Greek architect and town planner Constantinos Doxiadis aimed to incorporate a conception of mobility in his architectural and urban planning strategies. He employed different concepts to different understandings of mobility as they applied to different historical eras. For the city of the twentieth century, he used the concept of “megapolis,” arguing that its main characteristic was the perpetual intensification of mobility flows, which would break the limits of the cities, altering not only their structure, but their meaning. Doxiadis was convinced that the age of automobility demanded new urban types, which would be organized like beehives around multiple centers.

Another concept from Doxiadis that is useful for analyzing the relationship between mobility and urban planning is the “Ecumenopolis” and its relation to his understanding of highway networks. The “Ecumenopolis” began with the hypothesis that urbanization, population growth, and the development of means of transport and human networks would lead to a fusion of urban areas, leading to megalopolises that formed a single, continuous planet-wide city.

The cover of the issue of Casabellà of August 1963 that was devoted to the competition for the Centro Direzionale di Torino.

Within the Italian context, the intensification of concern about the città territorio and nuova dimensione is closely connected to the shift in interest in the historical city to the concerns about territory. During the 1950s and 1960s, this reorientation was expressed through a variety of competitions for Centri Direzionali in several Italian cities, such as the competition for the Centro direzionale di Torino of 1962 to which the issue of Casabellà of August 1963 was dedicated, mediating mechanisms between city and territory. The work of architect and planner Luigi Piccinato played an important role in the emergence of the typology of the Centri Direzionali. Within the German context, special attention should be paid to the impact of shopping centers on suburbanization. Within the Dutch context, the Dutch Randstad had an important impact on the perception of the city from the car, and on the special character of post-war suburban living in Dutch New Towns (Hein, 2020).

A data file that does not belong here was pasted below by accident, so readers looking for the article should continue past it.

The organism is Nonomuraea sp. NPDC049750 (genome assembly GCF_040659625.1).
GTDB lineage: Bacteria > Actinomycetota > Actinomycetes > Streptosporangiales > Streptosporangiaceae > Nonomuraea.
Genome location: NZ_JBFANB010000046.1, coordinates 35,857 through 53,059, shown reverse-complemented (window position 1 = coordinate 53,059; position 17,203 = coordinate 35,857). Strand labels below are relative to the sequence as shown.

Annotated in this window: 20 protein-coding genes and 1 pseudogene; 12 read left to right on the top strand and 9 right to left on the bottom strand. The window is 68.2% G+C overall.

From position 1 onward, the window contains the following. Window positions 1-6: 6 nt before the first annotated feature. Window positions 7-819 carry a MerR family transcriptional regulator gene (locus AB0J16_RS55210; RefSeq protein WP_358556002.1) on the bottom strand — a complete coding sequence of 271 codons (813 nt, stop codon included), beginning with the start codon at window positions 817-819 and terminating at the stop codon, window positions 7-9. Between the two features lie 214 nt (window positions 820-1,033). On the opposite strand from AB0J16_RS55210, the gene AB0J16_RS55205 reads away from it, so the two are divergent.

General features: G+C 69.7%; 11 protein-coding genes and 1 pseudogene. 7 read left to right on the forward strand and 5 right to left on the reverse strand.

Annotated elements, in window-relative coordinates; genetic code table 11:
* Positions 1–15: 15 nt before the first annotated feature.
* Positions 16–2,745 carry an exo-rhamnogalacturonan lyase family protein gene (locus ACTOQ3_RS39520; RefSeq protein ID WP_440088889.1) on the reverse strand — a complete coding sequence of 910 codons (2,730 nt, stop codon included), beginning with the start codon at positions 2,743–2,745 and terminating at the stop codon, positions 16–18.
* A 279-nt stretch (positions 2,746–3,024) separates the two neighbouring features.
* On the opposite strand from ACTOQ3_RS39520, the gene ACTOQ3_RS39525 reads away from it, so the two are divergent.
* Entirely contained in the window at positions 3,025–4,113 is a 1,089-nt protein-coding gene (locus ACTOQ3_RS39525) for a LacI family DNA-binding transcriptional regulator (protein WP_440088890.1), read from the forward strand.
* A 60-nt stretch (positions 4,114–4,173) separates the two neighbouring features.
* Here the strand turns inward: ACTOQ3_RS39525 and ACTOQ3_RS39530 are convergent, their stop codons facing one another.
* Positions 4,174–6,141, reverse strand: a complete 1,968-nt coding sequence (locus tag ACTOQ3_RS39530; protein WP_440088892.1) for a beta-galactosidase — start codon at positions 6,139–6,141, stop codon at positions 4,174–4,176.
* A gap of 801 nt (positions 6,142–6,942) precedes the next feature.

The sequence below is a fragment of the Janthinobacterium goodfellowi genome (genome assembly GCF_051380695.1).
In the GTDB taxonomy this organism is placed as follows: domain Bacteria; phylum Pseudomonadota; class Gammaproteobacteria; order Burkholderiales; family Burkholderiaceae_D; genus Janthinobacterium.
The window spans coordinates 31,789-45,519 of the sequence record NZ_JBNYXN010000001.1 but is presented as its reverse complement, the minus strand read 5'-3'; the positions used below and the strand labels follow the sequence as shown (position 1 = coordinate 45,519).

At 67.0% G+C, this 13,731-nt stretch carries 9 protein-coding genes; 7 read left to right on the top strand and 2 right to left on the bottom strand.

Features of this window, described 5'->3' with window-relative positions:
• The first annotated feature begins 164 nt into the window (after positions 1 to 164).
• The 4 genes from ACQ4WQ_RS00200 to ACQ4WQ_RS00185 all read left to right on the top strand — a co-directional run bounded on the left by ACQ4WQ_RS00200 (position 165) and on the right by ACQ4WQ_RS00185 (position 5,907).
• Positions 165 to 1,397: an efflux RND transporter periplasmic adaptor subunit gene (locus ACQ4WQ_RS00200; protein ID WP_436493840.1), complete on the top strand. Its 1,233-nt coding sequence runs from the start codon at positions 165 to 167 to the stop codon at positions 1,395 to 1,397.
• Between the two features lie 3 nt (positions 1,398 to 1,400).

Within the French context, particular emphasis should be placed on analyzing the relationship between the French villes nouvelles project and the new highway network. Despite the fact that the villes nouvelles were conceived in relation to the new regional express train network, the new highway network was being constructed during the same period, and was an important component of the project. The villes nouvelles drew upon the lessons of British and Scandinavian New Towns, and launched in 1965 in response to the French government’s efforts to decentralize Paris (Cupers, 2014). The emergence of an ensemble of new architectural typologies in the villes nouvelles proposals relates to the dissociation of pedestrian and automobile circulation. This bifurcation is clear in the proposals for Toulouse-le-Mirail by Candilis-Jossic-Woods, which started in 1961 and is one of the most iconic projects in experimentation with mass housing in France, developed around two core concepts—that of “stem” (trame) and that of “cluster” (grappe).

The separation of pedestrian and automobile circulation became possible due to the design of the so-called dalle: a continuous “linear street” connecting Bellefontaine, Reynerie, and Mirail, offering “a zone of highly concentrated activities and density of collective life.” The design of the dalle was based on the intention to free pedestrians “from the bondage of the automobile,” thereby “giving the ‘street’ a new prestige—the street regarded as the primordial function in urban life.” Cars arrived “only at the perimeter of housing blocks or […] [headed] directly to parking underneath the dalle, a resident simply never had to cross the road to engage the new city” (Riar, 2018, 82). In a collage by Candilis-Josic-Woods that represents the role of the “stem” in their proposal for Toulouse-le-Mirail, we can see repeated illustrations of cars.